Archive
Nautical
FLOATING AIRPORTS on LINK CONTINENTS (Feb, 1934)

FLOATING AIRPORTS on LINK CONTINENTS

by BEN LINCOLN

FUNDS recently appropriated by the government have put the United States Department of Commerce, Aviation Branch, squarely behind the immediate development of a chain of five floating airports which will span the Atlantic for regular airways service.

This recently announced appropriation, amounting to $1,500,000 was negotiated by Eugene L. Vidal, Director of Aeronautics of the Department of Commerce, in behalf of Edward R. Armstrong, inventor of the seadrome, and completes a 16 year fight to gain recognition for a project which both Mr. Vidal, a competent and experienced airways operator, and Mr. Armstrong solidly believe in. As well, it will provide work for a great number of unemployed, as 80 per cent of the cost of such development projects goes to labor.

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Pontoons Support Odd Fishing Boat (Apr, 1940)

Pontoons Support Odd Fishing Boat

PONTOONS made of welded sections of steel float a unique boat constructed by students in an Oakland, Calif., school of welding for use as a fishing craft for large parties of anglers on San Francisco Bay. Powered by two 110-horsepower gasoline engines, one installed in the stern section of each pontoon, the odd boat will have a speed of about twenty knots.

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Twin Amphibian Cars for Monorail (Jul, 1934)

Twin Amphibian Cars for Monorail

Swift, Overhead Trams to Be “Equipped with Floats to Cross Water Like Boats AMPHIBIAN trains that can whiz above desert sands on an overhead rail, or plunge into the water to ford a river, are contemplated by the Soviet Government in an amazing plan to tap mineral wealth in Turkestan. They are to travel three projected monorail lines of unprecedented design, totaling 332 miles in length and crossing deserts and rivers.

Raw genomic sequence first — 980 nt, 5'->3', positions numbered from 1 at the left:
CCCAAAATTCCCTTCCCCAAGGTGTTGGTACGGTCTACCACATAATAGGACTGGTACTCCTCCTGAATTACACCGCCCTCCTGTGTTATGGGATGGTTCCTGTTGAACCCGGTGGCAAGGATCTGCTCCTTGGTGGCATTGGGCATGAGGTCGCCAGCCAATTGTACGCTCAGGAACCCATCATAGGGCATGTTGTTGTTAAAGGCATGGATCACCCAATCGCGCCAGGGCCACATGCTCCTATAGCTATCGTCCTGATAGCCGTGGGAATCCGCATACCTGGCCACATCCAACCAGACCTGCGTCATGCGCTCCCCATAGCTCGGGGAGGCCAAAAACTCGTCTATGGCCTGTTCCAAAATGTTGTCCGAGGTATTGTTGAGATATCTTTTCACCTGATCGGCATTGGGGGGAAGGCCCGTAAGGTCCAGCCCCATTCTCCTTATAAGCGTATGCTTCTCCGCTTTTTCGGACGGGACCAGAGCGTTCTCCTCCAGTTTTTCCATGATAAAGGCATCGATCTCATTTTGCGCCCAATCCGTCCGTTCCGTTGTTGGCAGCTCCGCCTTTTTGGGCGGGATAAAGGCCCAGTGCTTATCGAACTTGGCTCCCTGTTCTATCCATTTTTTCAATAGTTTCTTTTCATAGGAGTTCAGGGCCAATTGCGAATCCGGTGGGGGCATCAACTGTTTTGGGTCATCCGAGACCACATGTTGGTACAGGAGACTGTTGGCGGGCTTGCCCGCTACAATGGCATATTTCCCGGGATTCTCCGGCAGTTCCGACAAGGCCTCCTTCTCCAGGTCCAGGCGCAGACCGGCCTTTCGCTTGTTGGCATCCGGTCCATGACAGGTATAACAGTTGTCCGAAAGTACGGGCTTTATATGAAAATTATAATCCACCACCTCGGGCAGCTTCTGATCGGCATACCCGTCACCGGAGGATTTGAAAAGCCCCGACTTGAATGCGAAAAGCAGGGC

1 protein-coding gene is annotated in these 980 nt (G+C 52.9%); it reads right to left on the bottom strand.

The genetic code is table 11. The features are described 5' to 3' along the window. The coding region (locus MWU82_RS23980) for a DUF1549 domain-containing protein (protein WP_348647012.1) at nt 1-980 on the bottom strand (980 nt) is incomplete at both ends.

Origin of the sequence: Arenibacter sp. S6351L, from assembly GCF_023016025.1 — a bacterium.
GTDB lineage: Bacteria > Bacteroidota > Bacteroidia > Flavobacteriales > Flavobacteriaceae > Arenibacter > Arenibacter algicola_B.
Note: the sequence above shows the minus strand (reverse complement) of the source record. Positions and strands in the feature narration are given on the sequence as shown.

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Floating Mooring Mast Proposed as Way Station for Airships (Apr, 1923)

Floating Mooring Mast Proposed as Way Station for Airships

CONVINCED that battle fleets of the future will require the aid of rigid airships as long range scouts, aeronautic experts recently have suggested an ingenious method of mooring rigids to the mast of a moving depot ship at sea, as pictured above.

The depot ship, preferably a converted cruiser, has a hangar forward for small fighting planes, with a launching deck from which the planes are seen taking off to protect the rigid as it returns from a trip.

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PASSENGER’S CAR POWERS FERRY (Jul, 1934)

PASSENGER’S CAR POWERS FERRY

Power for a new motor ferry, recently tried out on the Amersee River in Bavaria, is supplied by the passenger’s car. Driving onto the open deck of the ferry, the motorist stops with the rear wheels of his car resting upon rollers, similar to those used on most brake-testing machines.

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Airplane Influence in Speed Boat (Feb, 1933)